I worked backwards.

I wrote what I considered the final story first. Then I went back and made changes that I knew people would not like, so that they would have to be 'edited' into the form that was in the final draft.

Yeah, I know.  Kind of arrogant.

The 'outline' was done the same way - wrote the story, then made up an outline that went along with it.

These days, at least, I'm not totally convinced that my stories don't need editing.  In fact, I'm quite certain that they need an awful lot.  But I still like to write in one big chunk.  I don't like to write detailed outlines.  And I'm not a fan of editing.  If I could just turn my first draft over to someone else to finish, I'd be a happy camper.

But I'm doing it.  I'm learning to outline (sort of), and I'm editing as best I can.  I'm learning, and working at it, and if nothing else, I've improved my storytelling skills since I was 13!

Tuesday, October 5, 2010

A Blast From My Past

(This story was written back in February 1993 - a glimpse into how far I've come! I have kept all of the original spelling/grammar/etc.)


February 17, 2293


  I don't know if you'll get my letter, but it helps me to write this down.

  Okay, here goes nothing.

  I'm in big trouble.

  Remember how I was helping Professor G. on his invention last summer? Well, he finished it and on January 12th he called me and asked me to go see it. The "material transporter," as he called it, is supposed to be a time machine. I didn't think it would work.

  He told me to go in and look around. I had just stepped inside when suddenly there was a flash of reddish light and the machine disappeared.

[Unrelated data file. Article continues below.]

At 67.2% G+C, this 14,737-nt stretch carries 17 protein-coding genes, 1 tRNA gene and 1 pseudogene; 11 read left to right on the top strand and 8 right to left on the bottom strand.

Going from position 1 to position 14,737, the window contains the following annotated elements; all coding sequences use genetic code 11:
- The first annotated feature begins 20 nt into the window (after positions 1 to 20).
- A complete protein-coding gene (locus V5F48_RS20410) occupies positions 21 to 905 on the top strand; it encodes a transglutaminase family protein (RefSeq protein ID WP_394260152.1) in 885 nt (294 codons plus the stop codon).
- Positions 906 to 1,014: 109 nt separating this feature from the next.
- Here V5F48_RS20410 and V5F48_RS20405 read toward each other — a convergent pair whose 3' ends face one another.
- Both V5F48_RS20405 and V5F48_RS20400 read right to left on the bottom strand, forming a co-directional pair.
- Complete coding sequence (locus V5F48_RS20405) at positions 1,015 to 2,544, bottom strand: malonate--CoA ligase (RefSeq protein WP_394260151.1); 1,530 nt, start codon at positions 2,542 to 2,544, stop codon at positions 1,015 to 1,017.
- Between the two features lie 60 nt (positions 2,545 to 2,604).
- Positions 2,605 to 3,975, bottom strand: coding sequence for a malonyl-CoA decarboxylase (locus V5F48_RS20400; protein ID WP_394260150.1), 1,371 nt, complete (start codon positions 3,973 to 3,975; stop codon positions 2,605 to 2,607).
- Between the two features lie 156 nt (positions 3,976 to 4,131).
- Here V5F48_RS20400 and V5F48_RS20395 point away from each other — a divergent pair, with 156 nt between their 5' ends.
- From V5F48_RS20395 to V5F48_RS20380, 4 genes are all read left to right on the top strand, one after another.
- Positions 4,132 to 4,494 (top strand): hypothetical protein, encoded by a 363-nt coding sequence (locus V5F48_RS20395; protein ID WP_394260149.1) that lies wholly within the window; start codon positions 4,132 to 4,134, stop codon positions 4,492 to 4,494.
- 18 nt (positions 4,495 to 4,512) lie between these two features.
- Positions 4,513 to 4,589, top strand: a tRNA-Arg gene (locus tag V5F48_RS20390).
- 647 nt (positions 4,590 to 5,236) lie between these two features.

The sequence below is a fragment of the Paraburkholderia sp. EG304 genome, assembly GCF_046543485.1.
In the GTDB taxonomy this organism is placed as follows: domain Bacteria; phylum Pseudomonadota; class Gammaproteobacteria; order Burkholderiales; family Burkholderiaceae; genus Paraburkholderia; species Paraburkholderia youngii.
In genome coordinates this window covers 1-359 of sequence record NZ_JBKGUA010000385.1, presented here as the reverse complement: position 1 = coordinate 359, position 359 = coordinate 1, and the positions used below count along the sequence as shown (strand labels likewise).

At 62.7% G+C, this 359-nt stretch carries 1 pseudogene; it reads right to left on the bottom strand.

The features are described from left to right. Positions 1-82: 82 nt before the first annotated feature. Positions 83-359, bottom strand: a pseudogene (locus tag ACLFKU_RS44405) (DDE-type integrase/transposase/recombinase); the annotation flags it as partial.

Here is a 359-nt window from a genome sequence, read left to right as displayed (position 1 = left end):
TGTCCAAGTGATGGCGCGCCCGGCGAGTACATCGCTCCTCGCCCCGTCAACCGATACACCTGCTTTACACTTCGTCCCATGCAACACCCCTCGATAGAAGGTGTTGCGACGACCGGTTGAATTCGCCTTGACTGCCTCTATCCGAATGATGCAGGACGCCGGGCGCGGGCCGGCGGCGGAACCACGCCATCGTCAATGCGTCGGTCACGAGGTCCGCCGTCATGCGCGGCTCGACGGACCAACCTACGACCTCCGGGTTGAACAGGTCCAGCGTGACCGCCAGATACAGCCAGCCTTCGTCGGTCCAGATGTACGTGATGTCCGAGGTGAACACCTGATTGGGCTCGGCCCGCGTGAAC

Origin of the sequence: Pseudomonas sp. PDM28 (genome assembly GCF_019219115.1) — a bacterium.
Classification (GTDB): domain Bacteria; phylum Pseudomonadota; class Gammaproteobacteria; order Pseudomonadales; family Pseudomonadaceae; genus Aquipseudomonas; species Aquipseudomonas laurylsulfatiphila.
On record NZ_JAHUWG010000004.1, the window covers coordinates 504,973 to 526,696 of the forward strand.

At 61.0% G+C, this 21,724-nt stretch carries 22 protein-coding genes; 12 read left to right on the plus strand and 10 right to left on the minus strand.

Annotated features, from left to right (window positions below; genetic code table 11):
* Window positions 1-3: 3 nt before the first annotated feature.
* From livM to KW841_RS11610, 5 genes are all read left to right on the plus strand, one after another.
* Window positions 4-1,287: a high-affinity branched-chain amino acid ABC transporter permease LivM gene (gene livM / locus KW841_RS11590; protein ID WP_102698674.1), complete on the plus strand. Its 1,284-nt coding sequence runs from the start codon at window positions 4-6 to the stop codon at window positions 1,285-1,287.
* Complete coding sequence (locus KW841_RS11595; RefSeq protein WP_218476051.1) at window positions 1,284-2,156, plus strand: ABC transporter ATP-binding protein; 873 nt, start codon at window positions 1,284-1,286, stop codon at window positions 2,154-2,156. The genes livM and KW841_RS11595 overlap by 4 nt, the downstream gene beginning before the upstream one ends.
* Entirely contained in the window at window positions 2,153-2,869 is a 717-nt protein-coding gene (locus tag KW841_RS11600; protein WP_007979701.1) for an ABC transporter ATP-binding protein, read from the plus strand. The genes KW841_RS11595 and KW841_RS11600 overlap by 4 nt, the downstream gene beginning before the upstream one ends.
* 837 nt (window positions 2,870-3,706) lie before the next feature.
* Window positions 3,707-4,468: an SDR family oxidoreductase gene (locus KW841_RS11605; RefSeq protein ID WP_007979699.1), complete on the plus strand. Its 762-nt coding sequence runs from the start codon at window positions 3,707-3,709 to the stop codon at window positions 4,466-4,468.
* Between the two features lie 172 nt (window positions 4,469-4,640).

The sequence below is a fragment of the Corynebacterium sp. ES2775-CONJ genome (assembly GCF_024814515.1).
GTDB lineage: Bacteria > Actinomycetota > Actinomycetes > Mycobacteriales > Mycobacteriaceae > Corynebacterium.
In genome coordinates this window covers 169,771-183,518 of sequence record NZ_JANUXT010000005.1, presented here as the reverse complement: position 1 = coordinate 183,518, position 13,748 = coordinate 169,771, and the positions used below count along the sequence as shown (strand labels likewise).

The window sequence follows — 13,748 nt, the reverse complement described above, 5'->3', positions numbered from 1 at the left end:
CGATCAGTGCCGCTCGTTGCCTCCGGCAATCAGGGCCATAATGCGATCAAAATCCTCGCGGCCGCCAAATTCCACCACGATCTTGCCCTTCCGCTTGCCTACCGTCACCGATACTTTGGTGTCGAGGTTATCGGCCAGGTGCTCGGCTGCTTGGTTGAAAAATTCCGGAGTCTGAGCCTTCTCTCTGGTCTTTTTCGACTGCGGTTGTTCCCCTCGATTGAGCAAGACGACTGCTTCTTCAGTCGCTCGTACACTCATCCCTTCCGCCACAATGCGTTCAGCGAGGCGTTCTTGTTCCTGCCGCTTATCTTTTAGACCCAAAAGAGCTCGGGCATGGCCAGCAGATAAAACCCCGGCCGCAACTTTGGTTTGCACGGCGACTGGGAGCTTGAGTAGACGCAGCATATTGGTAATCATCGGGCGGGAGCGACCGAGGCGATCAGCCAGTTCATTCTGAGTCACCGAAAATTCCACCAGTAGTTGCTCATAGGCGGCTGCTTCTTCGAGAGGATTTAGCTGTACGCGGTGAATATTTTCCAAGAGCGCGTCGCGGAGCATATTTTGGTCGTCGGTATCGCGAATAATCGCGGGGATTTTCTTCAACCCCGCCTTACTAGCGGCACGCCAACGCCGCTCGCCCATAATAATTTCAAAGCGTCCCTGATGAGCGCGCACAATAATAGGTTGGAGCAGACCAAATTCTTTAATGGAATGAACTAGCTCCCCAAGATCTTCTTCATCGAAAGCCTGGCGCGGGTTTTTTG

I looked around. I was in a courtyard, surrounded by a building about ten stories hight. Next to me, there was a building that said Main Computer Base.

  I felt a hand on my shoulder and turned around. A boy flashed a badge at me and asked to see my permit. When I asked what he was talking about, he explained that you have to have a permit to time travel. I realized that I was probably in trouble.

  The boy arrested me.

  Yep, I'm in trouble.

  I couldn't believe it! I was arrested for being mixed up in a screwed-up teacher's screwed-up experiment!

  The room I'm in is comfortable, more of a hospital room than a jail cell. It's nice because I'll probably be here for at least five years.

  I'll be here for five years because this generation has no disease. The person in charge wants me to stay here for five years to get rid of any diseases I might carry. The only people I'll see are workers who have been immunized against everything.

  Tell my mom "Hi!" I miss you! I'll write again soon. Bye!

        Marie Bishop

(The teacher's comments: "How can you write send a letter if your ahead or behind in time? This bothered me"  I got a C.  I can't help but wonder if an English teacher who can't use "your" and "you're" properly is really all that qualified to give me a C...  I'm not claiming this is a wonderful piece, not by any stretch!  But it's an idea of where I used to be.  Much improvement has occurred in the last 17 years!)

Sunday, October 3, 2010

A Change in the Plan

If you've been following my blog, you probably know that I've got a schedule: Tuesday is fiction day, Thursday is writing about writing day, and Sunday is crafting day.  I've talked to a few people, though, who have mentioned that they don't really read the Sunday craft posts, because they don't fit with the rest of my blog.  And you know what? I realized that they're right.

I have another blog, Confessions of a Yarn Whore, that I have neglected for a while.  This weekend, I copied my last few crafting entries over to that blog, which I consider my craft blog.  I've decided that I'll still blog about my crafty stuff, but I'll do it over there.

That leaves Sunday open.

I thought about it for a little while, and I've realized that there's something that goes along really well with writing - reading!  So on Sundays, instead of filling you in on my craftiness, I'll share a bit about what I've read each week.

And if you really want to keep up with my crafting, follow me over at Confessions of a Yarn Whore, or just click the link at the bottom of every Sunday blog!


Want some crafty goodness? Check out Confessions of a Yarn Whore!